Sunday, February 27, 2011

Calvinism's Weak Defense Against Fatalism

Supporters of Calvinistic predestination (or, predeterminism) argue that their philosophy, Calvinism, is not the same thing as Fatalism. The online Wikipedia definition of Fatalism is:
Fatalism generally refers to several of the following ideas: That free will does not exist, meaning therefore that history has progressed in the only manner possible and that man has no power to influence the future, or indeed, his own actions. This belief is very similar to predeterminism.
According to RC Sproul's own definition (Chosen By God, page 191):
Fatalism literally means that the affairs of men are controlled either by whimsical sub-deities (the Fates)...
The Calvinistic approach is to change words, meanings, and reality in order to hoodwink themselves and others into embracing an illogical conclusion. The key words I want to use against RC Sproul are the words:
  1. Whimsical
  2. Sub-deities
Sproul says that Fatalism means the sub-deities, or gods, control the affairs of men according to their whimsical plans or desires. When a Christian in the Western world considers the Greek gods or some barbarian's deity to be the sub-deities mentioned by Sproul, then Fatalism seems outdated, ridiculous, naive and illogical. Although the word whimsical means "given to fanciful notions and erratic, unpredictable thoughts or behaviors," it is still directed by the will and pleasure of the sub-deity.

Sproul expects me, the reader, to accept his mocking of Fatalism as he defends the integrity of Calvinistic predestination. He says:
Predestination is based neither on a mythical view of goddesses playing with our lives nor upon a view of destiny controlled by the chance collision of atoms. Predestination is rooted in the character of a personal and righteous God, a God who is the sovereign Lord of history.
Now, I am a Christian and I would much rather have Jehovah be sovereign than Zeus, but do you see the contraction in Sproul's defense of Calvinism (predestination)? Sproul says Fatalism is "far removed from the biblical doctrine of predestination as the East is from the West," yet, predestination is described exactly the same as Fatalism. Sproul merely changes the name of the god and "whimsical" is replaced with "the good pleasure of His will" (Ephesians 1:5)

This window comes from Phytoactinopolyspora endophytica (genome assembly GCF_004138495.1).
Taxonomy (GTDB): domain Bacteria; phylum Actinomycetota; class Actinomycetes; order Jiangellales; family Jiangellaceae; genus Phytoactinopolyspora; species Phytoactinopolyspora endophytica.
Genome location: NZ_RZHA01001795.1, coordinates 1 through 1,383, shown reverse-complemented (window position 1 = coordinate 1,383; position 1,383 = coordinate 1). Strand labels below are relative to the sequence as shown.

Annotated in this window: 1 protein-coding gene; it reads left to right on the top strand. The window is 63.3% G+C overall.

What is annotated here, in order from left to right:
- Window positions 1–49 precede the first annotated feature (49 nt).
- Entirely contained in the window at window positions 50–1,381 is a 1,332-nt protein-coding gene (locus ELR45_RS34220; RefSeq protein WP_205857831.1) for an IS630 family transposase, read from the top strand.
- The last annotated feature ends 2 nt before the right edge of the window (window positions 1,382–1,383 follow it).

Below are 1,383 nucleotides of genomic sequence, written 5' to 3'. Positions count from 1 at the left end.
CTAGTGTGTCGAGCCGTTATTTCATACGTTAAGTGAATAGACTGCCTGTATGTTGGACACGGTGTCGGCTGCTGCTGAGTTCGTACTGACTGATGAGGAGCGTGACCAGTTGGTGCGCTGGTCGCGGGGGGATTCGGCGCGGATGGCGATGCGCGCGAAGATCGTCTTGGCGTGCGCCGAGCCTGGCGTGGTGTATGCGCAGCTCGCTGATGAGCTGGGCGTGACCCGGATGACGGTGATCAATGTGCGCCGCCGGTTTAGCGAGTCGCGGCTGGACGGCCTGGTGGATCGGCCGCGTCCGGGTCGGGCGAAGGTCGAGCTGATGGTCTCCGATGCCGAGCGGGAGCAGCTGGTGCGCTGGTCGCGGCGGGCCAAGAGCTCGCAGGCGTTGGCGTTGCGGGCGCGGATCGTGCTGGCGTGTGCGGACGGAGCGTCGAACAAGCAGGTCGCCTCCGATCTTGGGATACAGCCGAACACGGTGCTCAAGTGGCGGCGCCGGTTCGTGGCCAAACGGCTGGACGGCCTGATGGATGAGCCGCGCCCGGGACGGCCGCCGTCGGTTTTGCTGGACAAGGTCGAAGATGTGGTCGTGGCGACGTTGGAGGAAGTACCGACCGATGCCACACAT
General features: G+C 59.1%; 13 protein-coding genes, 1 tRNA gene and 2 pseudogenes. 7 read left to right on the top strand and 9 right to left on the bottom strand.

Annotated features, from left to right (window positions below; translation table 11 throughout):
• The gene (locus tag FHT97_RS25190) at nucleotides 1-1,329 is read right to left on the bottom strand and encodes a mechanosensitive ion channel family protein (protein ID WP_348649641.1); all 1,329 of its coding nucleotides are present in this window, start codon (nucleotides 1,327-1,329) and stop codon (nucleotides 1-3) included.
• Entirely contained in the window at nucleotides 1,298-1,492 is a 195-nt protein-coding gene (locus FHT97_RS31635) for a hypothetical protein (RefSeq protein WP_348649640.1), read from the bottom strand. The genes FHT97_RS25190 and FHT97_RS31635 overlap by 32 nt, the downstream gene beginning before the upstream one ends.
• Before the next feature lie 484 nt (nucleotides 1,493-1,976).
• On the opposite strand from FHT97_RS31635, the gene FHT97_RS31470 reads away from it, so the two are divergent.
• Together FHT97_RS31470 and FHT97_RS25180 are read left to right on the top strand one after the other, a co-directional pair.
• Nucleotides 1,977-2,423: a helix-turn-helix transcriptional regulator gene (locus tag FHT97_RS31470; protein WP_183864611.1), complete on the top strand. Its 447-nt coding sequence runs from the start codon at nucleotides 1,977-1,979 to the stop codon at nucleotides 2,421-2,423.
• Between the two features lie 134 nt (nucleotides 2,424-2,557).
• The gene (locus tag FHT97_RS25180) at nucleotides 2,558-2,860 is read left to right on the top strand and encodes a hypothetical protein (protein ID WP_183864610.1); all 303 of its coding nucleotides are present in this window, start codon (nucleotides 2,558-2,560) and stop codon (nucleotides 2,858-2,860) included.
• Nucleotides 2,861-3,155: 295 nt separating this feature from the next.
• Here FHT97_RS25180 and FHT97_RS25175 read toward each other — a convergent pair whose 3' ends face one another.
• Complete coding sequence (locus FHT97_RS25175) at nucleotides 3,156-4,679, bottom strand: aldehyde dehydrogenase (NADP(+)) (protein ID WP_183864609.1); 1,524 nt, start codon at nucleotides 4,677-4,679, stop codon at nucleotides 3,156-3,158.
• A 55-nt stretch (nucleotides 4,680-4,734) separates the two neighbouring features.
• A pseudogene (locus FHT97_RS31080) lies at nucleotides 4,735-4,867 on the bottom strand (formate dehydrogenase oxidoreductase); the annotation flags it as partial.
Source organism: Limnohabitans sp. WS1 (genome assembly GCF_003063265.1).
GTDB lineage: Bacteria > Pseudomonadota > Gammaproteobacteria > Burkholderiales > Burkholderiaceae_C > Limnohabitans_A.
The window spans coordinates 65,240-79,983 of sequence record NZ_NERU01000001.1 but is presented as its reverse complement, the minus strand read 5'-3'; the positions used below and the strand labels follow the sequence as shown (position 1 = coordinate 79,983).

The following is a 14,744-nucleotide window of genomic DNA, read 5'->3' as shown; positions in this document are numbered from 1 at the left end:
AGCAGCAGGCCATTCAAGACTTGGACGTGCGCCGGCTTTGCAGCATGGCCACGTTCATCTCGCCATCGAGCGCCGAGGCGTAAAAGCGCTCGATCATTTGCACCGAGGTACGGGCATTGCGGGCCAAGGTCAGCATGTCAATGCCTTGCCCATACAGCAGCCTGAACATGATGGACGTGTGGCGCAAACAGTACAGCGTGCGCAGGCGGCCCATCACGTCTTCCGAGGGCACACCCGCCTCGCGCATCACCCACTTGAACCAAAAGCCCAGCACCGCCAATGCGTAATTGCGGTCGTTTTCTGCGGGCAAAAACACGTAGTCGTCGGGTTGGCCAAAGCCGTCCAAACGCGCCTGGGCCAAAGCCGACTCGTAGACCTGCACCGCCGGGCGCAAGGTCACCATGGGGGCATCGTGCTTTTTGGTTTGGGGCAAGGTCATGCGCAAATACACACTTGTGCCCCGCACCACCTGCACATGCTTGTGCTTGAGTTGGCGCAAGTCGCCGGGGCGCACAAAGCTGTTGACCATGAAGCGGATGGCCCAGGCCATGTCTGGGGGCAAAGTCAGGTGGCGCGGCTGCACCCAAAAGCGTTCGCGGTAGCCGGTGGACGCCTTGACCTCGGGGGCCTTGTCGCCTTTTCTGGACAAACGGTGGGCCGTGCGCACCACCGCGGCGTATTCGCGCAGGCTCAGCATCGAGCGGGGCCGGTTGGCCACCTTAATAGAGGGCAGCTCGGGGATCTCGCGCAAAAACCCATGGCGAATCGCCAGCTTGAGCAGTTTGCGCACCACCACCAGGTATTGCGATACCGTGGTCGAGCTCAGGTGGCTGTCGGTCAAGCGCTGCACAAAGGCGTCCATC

Sproul then states his confidence in Calvinistic Predestination while forgetting that worshipers of Zeus or other reprobates may not be quite so excited about Sproul's god having predestined Sproul to glory, while, at the same time, this same god passed by others, no fault of their own, in order to condemn them to eternal damnation. To be a reprobate in Calvinism means to be one of those NOT chosen or elected by God's good pleasure and to enjoy eternal salvation, but rather to be damned to eternal judgment in order "to show His wrath and make His power known." Sproul goes on to glory in his god while forgetting that this is not good news to others who are not predestined. Sproul is caught up in this Calvinistic fatalism and vehemently argues that it is not the same thing as Fatalism:
That my destiny would ultimately be in the hands of an indifferent or hostile force is terrifying. That it is in the hands of a righteous and loving God is quite another matter.
Once again, the only difference is WHO the god is and WHY he is acting out his predetermined will in human lives. I ask how is it different in character or essence? If you were favored in Greek mythology by the gods for no reason but the god's own desires, then this philosophy is called Fatalism by Sproul. But, if you are favored by the god of Calvinsim for no reason (the "U" of TULIP, or Unconditional Election) other than the "good pleasure" of God, then Sproul calls this glorious. Sproul is terrified to have his fate in the hands of a Greek goddess, just as I and the reprobates are terrified to have our fate (which could result in forced eternal damnation with no hope of ever having had a chance to accept Christ) in the hands of Calvin's and Sproul's god.

Sproul then uses God's name and character in vain when he attempts to sugar coat his own fatalistic philosophy as the true Christian faith by writing:
God is altogether holy. I prefer that my destiny be with him. 
Of course Sprould prefers his destiny be with his god, Sproul believes he is favored, elected or chosen by his god. But, others of us remain confused and, even, terrified that there is no good news for all of mankind.

Galyn Wiemers
Generation Word